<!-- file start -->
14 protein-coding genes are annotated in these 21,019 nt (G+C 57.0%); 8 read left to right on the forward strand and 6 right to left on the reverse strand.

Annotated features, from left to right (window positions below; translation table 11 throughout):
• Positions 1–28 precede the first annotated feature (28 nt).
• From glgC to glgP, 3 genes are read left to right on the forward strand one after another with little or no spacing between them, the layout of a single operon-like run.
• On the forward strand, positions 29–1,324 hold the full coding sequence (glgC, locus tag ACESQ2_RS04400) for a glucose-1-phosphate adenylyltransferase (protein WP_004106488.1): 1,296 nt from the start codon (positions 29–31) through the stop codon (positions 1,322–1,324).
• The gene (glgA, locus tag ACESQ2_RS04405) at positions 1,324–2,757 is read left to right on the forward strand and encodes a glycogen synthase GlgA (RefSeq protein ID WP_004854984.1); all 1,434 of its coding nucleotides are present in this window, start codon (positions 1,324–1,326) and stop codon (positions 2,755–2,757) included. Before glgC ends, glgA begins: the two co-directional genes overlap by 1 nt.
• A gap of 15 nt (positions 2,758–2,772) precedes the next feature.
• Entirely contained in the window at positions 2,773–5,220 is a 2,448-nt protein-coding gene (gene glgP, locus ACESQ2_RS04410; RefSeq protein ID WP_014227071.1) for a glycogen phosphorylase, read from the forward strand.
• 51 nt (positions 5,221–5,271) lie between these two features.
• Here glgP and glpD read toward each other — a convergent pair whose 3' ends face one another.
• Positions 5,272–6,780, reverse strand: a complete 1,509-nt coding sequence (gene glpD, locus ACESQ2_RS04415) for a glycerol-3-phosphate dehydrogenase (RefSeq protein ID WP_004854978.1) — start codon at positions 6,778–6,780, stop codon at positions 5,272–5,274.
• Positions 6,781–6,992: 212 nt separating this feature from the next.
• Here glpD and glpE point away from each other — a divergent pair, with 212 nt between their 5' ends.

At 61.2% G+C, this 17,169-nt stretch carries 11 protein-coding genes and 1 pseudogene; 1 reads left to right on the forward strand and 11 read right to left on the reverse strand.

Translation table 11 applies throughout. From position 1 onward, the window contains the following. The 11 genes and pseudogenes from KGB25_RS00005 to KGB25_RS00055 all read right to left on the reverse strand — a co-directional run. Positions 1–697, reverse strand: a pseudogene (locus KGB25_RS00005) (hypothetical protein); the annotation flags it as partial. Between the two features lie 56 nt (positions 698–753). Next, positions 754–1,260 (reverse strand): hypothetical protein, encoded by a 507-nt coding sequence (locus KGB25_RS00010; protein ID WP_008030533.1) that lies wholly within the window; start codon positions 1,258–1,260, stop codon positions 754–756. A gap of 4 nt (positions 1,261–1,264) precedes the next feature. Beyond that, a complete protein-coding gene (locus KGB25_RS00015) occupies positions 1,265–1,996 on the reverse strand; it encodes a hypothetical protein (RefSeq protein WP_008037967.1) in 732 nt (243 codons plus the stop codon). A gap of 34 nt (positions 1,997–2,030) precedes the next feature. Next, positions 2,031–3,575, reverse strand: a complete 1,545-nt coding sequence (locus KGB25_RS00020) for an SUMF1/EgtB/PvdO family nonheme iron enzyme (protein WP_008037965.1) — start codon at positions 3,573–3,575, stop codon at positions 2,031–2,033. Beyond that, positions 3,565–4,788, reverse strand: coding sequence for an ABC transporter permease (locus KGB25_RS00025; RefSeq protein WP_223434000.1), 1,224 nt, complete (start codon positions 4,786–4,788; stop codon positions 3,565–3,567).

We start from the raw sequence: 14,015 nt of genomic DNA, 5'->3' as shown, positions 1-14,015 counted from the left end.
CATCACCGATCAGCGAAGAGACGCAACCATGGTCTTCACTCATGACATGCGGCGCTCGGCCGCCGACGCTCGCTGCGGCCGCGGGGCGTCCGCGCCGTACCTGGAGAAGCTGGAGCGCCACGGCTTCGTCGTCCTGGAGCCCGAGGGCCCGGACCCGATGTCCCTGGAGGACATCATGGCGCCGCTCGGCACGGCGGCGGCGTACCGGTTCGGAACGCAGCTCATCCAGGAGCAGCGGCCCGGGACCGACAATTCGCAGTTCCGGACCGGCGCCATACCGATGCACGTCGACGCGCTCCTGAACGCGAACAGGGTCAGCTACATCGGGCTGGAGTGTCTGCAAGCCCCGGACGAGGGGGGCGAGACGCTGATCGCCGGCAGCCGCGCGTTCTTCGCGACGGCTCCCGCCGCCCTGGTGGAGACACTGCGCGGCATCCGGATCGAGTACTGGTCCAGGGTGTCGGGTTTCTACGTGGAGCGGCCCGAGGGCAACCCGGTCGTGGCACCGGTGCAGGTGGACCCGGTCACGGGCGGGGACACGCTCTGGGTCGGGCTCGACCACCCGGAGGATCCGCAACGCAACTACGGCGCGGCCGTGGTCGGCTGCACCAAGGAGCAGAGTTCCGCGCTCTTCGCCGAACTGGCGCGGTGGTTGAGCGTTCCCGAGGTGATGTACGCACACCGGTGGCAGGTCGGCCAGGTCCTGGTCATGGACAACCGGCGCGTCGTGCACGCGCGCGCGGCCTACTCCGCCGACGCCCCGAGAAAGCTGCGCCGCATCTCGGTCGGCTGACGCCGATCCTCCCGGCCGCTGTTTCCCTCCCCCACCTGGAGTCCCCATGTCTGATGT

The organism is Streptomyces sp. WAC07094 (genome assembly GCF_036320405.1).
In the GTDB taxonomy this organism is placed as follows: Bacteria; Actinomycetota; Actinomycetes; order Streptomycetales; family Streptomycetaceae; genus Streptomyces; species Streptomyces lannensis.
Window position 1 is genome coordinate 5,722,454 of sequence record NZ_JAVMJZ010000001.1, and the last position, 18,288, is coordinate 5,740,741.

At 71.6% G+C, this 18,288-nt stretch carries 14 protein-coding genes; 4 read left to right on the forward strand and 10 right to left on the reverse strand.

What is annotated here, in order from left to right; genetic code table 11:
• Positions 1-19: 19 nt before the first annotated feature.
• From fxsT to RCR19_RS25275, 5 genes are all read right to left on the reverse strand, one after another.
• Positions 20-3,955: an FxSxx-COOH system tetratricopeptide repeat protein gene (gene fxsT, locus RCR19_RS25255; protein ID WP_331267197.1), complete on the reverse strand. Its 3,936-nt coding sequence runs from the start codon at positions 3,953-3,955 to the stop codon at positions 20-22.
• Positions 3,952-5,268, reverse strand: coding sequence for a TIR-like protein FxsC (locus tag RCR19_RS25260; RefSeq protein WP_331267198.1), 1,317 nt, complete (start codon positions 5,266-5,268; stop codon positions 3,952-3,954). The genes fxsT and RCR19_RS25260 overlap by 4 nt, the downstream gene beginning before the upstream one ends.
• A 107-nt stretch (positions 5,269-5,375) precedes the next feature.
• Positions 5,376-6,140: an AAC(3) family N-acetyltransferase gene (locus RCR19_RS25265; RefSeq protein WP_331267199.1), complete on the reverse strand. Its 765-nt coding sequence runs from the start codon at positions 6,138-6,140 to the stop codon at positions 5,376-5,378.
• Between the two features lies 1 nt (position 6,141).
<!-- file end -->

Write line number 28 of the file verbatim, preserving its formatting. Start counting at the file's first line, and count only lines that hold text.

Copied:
• Positions 5,376-6,140: an AAC(3) family N-acetyltransferase gene (locus RCR19_RS25265; RefSeq protein WP_331267199.1), complete on the reverse strand. Its 765-nt coding sequence runs from the start codon at positions 6,138-6,140 to the stop codon at positions 5,376-5,378.